The Choices of Master Samwise

“Can’t you stop your rabble making such a racket, Shagrat?” grunted the one. “We don’t want Shelob on us.”

“Go on, Gorbag! Yours are making more than half the noise,” said the other. “But let the lads play! No need to worry about Shelob for a bit, I reckon. She’s sat on a nail, it seems, and we shan’t cry about that. Didn’t you see: a nasty mess all the way back to that cursed crack of hers? If we’ve stopped it once, we’ve stopped it a hundred times. So let ‘em laugh. And we’ve struck a bit of luck at last: got something that Lugbúrz wants.”

“Lugbúrz wants it, eh? What is it, d’you think? Elvish it looked to me, but undersized. What’s the danger in a thing like that?”

“Don’t know till we’ve had a look.”

“Oho! So they haven’t told you what to expect? They don’t tell us all they know, do they? Not by half. But they can make mistakes, even the Top Ones can.”

“Sh, Gorbag!” Shagrat’s voice was lowered, so that even with his strangely sharpened hearing Sam could only just catch what was said. “They may, but they’ve got eyes and ears everywhere; some among my lot, as like as not. But there’s no doubt about it, they’re troubled about something. The Nazgûl down below are, by your account; and Lugbúrz is too. Something nearly slipped.”

Nearly you say!” said Gorbag.

“All right,” said Shagrat, “but we’ll talk of that later. Wait till we get to the Under-way. There’s a place where we can talk a bit, while the lads go on.”

“No, I don’t know,” said Gorbag’s voice. “The messages go through quicker than anything could fly, as a rule. But I don’t enquire how it’s done. Safest not to. Grr! Those Nazgûl give me the creeps. And they skin the body off you as soon as look at you, and leave you all cold in the dark on the other side. But he likes ‘em; they’re His favourites nowadays, so it’s no use grumbling, I tell you, it’s no game serving down in the city.”

“You should try being up here with Shelob for company,” said Shagrat.

“I’d like to try somewhere where there’s none of ‘em. But the war’s on now, and when that’s over things may be easier.”

“It’s going well, they say.”

“They would,” grunted Gorbag. “We’ll see. But anyway, if it does go well, there should be a lot more room. What d’you say? – if we get a chance, you and me’ll slip off and set up somewhere on our own with a few trusty lads, somewhere where there’s good loot nice and handy, and no big bosses.”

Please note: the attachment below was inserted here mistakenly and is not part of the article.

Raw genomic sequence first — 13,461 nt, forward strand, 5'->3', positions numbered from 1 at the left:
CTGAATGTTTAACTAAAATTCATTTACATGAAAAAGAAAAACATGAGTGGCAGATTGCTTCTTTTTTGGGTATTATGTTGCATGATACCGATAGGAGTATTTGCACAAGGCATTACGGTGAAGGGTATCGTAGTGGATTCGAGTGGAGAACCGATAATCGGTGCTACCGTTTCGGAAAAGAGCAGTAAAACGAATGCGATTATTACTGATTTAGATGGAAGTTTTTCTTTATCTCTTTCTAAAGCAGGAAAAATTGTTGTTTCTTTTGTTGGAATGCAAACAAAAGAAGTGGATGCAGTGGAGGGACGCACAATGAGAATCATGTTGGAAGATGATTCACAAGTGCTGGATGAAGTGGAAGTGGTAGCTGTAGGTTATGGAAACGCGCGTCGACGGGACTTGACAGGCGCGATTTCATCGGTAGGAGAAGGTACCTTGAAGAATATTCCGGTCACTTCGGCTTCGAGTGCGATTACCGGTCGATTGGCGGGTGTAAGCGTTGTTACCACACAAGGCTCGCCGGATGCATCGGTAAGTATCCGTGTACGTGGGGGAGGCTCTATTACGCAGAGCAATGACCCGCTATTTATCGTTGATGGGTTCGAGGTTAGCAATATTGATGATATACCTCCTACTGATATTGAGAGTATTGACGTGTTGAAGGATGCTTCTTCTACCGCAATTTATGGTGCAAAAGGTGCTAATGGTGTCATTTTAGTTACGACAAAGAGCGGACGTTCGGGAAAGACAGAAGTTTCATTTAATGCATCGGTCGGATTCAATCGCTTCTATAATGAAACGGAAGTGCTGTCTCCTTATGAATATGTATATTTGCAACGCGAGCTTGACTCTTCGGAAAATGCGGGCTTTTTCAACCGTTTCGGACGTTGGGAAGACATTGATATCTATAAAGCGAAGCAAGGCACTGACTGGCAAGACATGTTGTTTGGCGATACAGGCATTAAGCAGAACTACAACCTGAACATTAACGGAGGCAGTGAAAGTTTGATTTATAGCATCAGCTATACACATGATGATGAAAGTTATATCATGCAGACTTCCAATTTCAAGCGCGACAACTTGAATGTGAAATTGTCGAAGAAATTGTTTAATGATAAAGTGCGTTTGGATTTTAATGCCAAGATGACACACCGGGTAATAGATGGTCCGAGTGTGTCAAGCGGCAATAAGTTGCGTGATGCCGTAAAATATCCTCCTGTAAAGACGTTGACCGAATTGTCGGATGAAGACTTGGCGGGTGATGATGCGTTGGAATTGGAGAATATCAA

“Ah!” said Shagrat. “Like old times.”

“Yes,” said Gorbag. “But don’t count on it. I’m not easy in my mind. As I said, the Big Bosses, ay,” his voice sank almost to a whisper, “ay, even the Biggest, can make mistakes. Something nearly slipped, you say. I say, something has slipped. And we’ve got to look out. Always the poor Uruks to put slips right, and small thanks. But don’t forget: the enemies don’t love us any more than they love Him, and if they get topsides on Him, we’re done too.”

(J.R.R. Tolkien, “The Lord of the Rings”)

 

Sometimes my good friend Maurizio has a long a complex way to explain things, but I really love when we talk together, he’s of extraordinary culture, our difference in age could be the one between father and son and I learn very much from him. With Maurizio too I share this passion for Fantasy and writing. I think I understand what’s that part of “The Lord of the Rings” you were referring to, Maurizio, and I put a bit of it here …

 

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Roberto Srelz

About Roberto Srelz

Editore e direttore responsabile, presidente del gruppo centoFoto , è nato a Trieste. Professionista presso una grande azienda internazionale, è scrittore biografico (ha pubblicato il romanzo breve ‘Per Due Volte’ con ‘Luglio Editore’ ) e fantastico (ama in particolare il Fantasy nordeuropeo e scrive racconti brevi sul Web). Nel 2010 e 2012, con ‘Esaedro’, è stato editore di ‘Lions & Saints’ (Guendal – Ramella) e di ‘Pin Up’ (‘Accademia di Fumetto’, Trieste), collaboratore di dotART, e dal 2009 al 2014 ha organizzato la manifestazione ‘Fumetti per Gioco‘ assieme ad altri collaboratori. Insegna fotografia ed ha partecipato a mostre fotografiche in Italia (l'ultima delle quali su Steve Kaufman con "American Pop Art") e all’estero (Croazia, Polonia e Ungheria).